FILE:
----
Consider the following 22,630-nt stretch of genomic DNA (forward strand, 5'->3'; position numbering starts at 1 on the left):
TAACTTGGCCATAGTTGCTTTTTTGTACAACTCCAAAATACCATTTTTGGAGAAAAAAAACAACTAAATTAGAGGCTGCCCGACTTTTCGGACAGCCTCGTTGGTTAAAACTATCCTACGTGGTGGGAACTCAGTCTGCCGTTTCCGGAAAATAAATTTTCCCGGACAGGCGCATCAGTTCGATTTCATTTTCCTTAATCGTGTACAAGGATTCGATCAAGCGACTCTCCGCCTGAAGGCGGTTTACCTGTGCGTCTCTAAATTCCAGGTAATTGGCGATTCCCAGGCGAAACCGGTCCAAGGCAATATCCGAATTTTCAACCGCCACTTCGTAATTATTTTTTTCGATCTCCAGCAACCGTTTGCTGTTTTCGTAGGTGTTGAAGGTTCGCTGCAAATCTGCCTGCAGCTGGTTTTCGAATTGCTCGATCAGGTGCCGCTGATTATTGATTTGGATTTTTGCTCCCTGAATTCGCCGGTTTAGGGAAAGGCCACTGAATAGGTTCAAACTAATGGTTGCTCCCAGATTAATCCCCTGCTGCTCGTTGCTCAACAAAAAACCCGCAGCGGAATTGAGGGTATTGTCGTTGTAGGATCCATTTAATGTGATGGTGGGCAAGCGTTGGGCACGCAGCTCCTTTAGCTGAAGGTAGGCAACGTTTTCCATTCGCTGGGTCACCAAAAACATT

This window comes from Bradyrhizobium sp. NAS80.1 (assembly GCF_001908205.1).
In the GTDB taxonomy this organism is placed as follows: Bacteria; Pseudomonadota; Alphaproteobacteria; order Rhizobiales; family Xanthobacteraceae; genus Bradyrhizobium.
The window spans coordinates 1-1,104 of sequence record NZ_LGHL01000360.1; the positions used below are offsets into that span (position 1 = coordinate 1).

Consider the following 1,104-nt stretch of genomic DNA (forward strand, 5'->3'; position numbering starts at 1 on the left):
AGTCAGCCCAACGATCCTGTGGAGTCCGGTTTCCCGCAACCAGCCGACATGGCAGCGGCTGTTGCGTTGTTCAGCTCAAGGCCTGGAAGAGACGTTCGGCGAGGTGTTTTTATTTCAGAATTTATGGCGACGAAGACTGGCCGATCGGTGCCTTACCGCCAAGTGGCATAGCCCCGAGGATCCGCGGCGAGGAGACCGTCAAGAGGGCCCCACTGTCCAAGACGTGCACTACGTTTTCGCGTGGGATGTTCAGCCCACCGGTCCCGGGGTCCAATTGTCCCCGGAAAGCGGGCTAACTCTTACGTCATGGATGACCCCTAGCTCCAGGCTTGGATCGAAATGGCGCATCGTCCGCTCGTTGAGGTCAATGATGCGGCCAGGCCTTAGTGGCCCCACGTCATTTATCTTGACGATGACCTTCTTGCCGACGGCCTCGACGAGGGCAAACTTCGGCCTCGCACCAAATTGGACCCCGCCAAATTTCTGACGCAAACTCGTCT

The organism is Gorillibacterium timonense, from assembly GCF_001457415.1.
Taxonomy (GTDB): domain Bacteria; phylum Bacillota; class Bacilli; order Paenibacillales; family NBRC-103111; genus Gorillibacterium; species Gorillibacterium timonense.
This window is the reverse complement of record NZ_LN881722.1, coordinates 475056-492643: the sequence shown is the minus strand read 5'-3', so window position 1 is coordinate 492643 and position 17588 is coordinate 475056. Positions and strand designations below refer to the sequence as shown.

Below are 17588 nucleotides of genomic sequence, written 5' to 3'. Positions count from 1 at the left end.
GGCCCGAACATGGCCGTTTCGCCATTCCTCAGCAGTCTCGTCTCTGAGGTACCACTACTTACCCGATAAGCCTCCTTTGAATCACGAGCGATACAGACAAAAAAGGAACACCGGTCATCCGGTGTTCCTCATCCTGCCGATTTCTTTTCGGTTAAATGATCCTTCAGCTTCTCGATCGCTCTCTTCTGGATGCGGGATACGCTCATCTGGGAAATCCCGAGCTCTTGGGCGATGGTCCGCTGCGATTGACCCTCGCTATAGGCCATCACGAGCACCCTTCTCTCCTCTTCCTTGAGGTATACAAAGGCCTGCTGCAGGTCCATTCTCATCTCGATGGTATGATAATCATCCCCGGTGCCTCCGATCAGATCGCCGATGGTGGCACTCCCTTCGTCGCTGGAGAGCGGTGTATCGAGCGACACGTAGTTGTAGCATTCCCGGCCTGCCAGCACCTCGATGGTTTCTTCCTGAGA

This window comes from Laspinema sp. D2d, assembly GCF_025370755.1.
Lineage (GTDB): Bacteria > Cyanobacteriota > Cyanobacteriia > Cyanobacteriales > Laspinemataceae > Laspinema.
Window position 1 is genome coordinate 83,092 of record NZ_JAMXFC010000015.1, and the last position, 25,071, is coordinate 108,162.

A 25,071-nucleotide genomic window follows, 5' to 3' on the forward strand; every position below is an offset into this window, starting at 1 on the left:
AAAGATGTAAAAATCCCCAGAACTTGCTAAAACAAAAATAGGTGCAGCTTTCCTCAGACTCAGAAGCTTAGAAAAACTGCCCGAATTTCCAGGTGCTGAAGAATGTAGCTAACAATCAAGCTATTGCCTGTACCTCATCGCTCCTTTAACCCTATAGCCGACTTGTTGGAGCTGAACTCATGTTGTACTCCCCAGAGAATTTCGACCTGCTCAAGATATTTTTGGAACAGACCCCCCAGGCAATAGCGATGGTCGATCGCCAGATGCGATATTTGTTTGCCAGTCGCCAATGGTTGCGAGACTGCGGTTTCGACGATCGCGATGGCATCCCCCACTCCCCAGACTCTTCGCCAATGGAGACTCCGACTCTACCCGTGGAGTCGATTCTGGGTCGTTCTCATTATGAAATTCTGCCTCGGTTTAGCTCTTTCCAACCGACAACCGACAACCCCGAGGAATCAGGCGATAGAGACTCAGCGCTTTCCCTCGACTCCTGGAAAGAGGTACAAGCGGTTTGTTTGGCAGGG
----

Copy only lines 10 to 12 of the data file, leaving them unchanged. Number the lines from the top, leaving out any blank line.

This window is the reverse complement of record NZ_LN881722.1, coordinates 475056-492643: the sequence shown is the minus strand read 5'-3', so window position 1 is coordinate 492643 and position 17588 is coordinate 475056. Positions and strand designations below refer to the sequence as shown.

Below are 17588 nucleotides of genomic sequence, written 5' to 3'. Positions count from 1 at the left end.
GGCCCGAACATGGCCGTTTCGCCATTCCTCAGCAGTCTCGTCTCTGAGGTACCACTACTTACCCGATAAGCCTCCTTTGAATCACGAGCGATACAGACAAAAAAGGAACACCGGTCATCCGGTGTTCCTCATCCTGCCGATTTCTTTTCGGTTAAATGATCCTTCAGCTTCTCGATCGCTCTCTTCTGGATGCGGGATACGCTCATCTGGGAAATCCCGAGCTCTTGGGCGATGGTCCGCTGCGATTGACCCTCGCTATAGGCCATCACGAGCACCCTTCTCTCCTCTTCCTTGAGGTATACAAAGGCCTGCTGCAGGTCCATTCTCATCTCGATGGTATGATAATCATCCCCGGTGCCTCCGATCAGATCGCCGATGGTGGCACTCCCTTCGTCGCTGGAGAGCGGTGTATCGAGCGACACGTAGTTGTAGCATTCCCGGCCTGCCAGCACCTCGATGGTTTCTTCCTGAGA